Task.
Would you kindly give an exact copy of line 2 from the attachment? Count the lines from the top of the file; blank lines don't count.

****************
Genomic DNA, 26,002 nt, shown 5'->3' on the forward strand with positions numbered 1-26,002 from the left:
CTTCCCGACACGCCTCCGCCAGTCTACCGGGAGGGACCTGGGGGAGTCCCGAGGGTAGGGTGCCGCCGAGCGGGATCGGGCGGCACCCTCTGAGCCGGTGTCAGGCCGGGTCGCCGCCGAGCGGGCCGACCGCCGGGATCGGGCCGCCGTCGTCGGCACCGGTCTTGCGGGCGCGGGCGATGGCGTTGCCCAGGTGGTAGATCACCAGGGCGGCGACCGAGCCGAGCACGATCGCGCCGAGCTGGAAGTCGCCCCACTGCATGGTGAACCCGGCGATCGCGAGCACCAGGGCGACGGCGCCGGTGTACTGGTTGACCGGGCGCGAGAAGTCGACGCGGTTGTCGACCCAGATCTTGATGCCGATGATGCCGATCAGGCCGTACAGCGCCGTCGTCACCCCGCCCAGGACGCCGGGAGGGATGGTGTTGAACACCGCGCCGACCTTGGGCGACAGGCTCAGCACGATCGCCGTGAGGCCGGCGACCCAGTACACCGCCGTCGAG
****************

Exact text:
CTTCCCGACACGCCTCCGCCAGTCTACCGGGAGGGACCTGGGGGAGTCCCGAGGGTAGGGTGCCGCCGAGCGGGATCGGGCGGCACCCTCTGAGCCGGTGTCAGGCCGGGTCGCCGCCGAGCGGGCCGACCGCCGGGATCGGGCCGCCGTCGTCGGCACCGGTCTTGCGGGCGCGGGCGATGGCGTTGCCCAGGTGGTAGATCACCAGGGCGGCGACCGAGCCGAGCACGATCGCGCCGAGCTGGAAGTCGCCCCACTGCATGGTGAACCCGGCGATCGCGAGCACCAGGGCGACGGCGCCGGTGTACTGGTTGACCGGGCGCGAGAAGTCGACGCGGTTGTCGACCCAGATCTTGATGCCGATGATGCCGATCAGGCCGTACAGCGCCGTCGTCACCCCGCCCAGGACGCCGGGAGGGATGGTGTTGAACACCGCGCCGACCTTGGGCGACAGGCTCAGCACGATCGCCGTGAGGCCGGCGACCCAGTACACCGCCGTCGAG